Habit-based nutrition

Confronting Self-Sabotage

Confronting Self-Sabotage

Confronting Self-Sabotage


click here Anyone else have to confront your own self sabotage today??

 

Today was day 3 of my new training and I fully admit a few times before I headed out for the gym I went through my list of excuses for why I could probably just skip today. This happens often. All of the time, actually.

 

→Confession time: even people who absolutely love and adore working out struggle to get their workouts in sometimes. I love working out a LOT. I love that it increases my energy and decreases my anxiety and depression. I love that it's therapeutic and I love that it makes my body strong. But sometimes, I. Don't. Want. To. Do. It. I go through what I call "the list". It sounds like this: "I really could just skip and do it tomorrow." "The floors really need mopped." "I could just sit and relax." "I could get started doing that thing I've been meaning to do that I don't even really need to do." "It's cold." "I don't even know what exercise I will do." "I was up late last night." "I'll get back to it next week." Allllllll the excuses and none of them justifiable.

Now there's a difference. Knowing your body truly needs rest, illness, school/work, sick children, a family emergency, etc. Sometimes there are obstacles in life and fitness has to take a back seat, justifiably so! This summer I had an all day chemistry class and though I was able to keep lifting, cardio had to take a back seat. My grades came first. A few weeks ago Ben was sick and he needed me. A workout was the LAST thing on my mind, understandably.

follow site That is different. That is not what I'm talking about. What I'm talking about are the excuses that you spend a few minutes trying really hard to justify and you've used them frequently. The ones that aren't legitimate, but somehow always win. That is the self sabotage I am referring to.

 

The kind of self sabotage that is holding you back from reaching the goals you set for yourself.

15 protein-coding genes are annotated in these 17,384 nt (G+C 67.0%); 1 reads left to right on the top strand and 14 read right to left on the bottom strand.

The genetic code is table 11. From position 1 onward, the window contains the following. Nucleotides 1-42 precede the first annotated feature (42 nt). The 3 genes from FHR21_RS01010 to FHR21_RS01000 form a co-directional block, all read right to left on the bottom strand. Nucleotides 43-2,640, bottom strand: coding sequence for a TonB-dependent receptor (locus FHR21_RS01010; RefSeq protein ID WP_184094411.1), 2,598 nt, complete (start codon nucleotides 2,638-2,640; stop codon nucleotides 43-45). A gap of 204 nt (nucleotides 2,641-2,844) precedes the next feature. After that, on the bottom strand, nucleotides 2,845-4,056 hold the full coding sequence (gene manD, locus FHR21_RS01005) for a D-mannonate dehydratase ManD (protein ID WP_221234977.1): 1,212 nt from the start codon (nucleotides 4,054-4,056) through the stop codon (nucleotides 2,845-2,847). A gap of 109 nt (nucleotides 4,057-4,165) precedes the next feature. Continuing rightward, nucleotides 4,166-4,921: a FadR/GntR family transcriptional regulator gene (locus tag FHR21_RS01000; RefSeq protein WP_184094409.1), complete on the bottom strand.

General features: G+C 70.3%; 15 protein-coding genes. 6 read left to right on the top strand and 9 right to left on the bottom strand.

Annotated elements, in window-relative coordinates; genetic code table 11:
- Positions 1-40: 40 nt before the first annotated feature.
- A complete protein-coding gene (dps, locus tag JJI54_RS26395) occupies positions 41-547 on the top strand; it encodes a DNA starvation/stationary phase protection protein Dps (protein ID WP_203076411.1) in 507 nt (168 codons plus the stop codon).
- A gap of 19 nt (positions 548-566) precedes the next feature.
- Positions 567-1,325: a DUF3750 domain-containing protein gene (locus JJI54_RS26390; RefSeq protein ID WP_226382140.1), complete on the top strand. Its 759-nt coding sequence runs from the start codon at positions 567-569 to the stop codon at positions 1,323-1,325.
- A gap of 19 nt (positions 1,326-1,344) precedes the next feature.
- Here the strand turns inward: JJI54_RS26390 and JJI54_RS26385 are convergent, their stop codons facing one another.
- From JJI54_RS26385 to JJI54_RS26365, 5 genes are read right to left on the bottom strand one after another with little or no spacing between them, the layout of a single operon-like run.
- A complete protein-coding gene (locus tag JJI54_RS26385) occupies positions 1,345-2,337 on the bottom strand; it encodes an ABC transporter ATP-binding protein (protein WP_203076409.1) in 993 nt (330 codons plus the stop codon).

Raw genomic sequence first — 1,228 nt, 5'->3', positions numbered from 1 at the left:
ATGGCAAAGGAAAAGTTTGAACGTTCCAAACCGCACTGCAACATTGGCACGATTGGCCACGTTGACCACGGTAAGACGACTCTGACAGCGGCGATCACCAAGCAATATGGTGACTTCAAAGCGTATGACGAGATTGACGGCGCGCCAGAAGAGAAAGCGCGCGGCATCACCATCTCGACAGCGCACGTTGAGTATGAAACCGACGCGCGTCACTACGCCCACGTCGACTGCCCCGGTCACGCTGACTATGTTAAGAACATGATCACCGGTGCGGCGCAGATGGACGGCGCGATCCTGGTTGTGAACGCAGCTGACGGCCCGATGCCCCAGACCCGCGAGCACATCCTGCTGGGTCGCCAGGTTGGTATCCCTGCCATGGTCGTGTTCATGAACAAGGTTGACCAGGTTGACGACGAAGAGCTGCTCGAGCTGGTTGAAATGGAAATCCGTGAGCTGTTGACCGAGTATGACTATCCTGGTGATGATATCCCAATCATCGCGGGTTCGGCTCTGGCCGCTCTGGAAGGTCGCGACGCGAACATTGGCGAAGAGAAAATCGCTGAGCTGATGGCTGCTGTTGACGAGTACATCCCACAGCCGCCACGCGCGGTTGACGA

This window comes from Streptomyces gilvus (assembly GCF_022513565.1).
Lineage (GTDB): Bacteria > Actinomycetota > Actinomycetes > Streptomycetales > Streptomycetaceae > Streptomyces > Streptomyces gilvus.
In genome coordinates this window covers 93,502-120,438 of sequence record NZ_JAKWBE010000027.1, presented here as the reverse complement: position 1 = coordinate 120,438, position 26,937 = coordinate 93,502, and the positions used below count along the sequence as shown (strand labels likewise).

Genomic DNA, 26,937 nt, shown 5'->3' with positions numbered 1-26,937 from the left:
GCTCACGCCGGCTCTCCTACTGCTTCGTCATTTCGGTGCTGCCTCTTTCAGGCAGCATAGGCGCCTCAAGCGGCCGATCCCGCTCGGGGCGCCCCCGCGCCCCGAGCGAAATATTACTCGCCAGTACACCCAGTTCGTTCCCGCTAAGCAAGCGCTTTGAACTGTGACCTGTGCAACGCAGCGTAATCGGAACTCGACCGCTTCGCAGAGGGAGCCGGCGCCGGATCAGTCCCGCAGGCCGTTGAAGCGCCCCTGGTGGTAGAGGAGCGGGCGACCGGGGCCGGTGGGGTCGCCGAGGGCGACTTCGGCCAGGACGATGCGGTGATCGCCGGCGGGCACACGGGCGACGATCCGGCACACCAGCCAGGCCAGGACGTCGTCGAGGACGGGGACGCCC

Your mind is incredibly powerful. You can talk yourself out of something you SO BADLY wanted to do an hour ago and not even think twice about doing it!

 

Overcoming and outsmarting your incredibly powerful mind is hard, but it IS possible. It may take some work, but first you have to accept that sometimes you have to do things you don't want to. Isn't being an adult fun? I thought once I became an adult I could do whatever I want. And for the most part, I can! But now it's not my parents telling me what to do, it's my conscious. I know I want good health and good energy so I can have an active body and be around for my kids as long as possible (so I can tell them what to do). And I know in order to have those things, I must eat well and exercise regularly.

 

There are going to be workouts you don't want to do. Accept that. Also accept that sometimes you have to lace up your tennis shoes and just show up.

A little trick I like to use is the "show up" trick (very inventive and creative name, I know). It goes like this - "okay. I don't want to run today. But I'm going to at least show up. I'll just walk. And if I am miserable after 5 minutes I will go home." Or "I don't feel like lifting at ALL today for no good reason other than I just don't feel like it. But if I can just get to the gym and do one exercise, just ONE, then I can leave after that."

Nine times out of ten I end up getting my run in or getting through my entire lifting program. Just showing up is pretty powerful. Often times, getting there is the hard part. Once you're there, you may surprise yourself that the workout you "just showed up for" is one where you find out just how strong you really are.

 

Being aware of your self-sabotage is key. Know that self-sabotage is going to happen. Recognize it for what it is. Stare it right in the face. Then tell it "nope". You're in control. You've got this. You just gotta show up.

 

 

So how can we overcome our own self-sabotage?

  1. source url Recognize your self-destructive behaviors. As with most things, we must do a little self-analyzing. This IS NOT EASY! We don't like to admit our flaws, it hurts our ego a little, but it is absolutely necessary to move past our current habits and into the new, healthy habits we want to form. What do your excuses look like? Do you hit the snooze button too many times? Do you depend too heavily on others for accountability? Maybe you convince yourself you're too tired or too busy. Whatever it may be, recognize it for what it is - a destructive thought or behavior that is holding you back from reaching the things you want to accomplish.
  2. Now write them down! Do not take this step for granted. Putting your sabotaging behaviors on paper makes it real and it helps keep you accountable. Keep this list visible, in plain sight, wherever you can see it and easily access it.
  3. Refer to the list when you see those old behaviors creeping in. Truly ask yourself: is this a legitimate reason to not show up for the goals I set or am I reverting back to sabotaging behaviors? If you took spent good time on 1 & 2, you will know quickly where you fall.
  4. Just show up! Maybe you aren't in the mood to run three miles today, just show up for one mile. Maybe that's all you'll do or maybe you'll run for four. What's important is that you overcame your self-destructive thoughts and behaviors and you started the beautiful process of building a new habit: overcoming your own self-sabotage.

 

Stay strong. You've got this.



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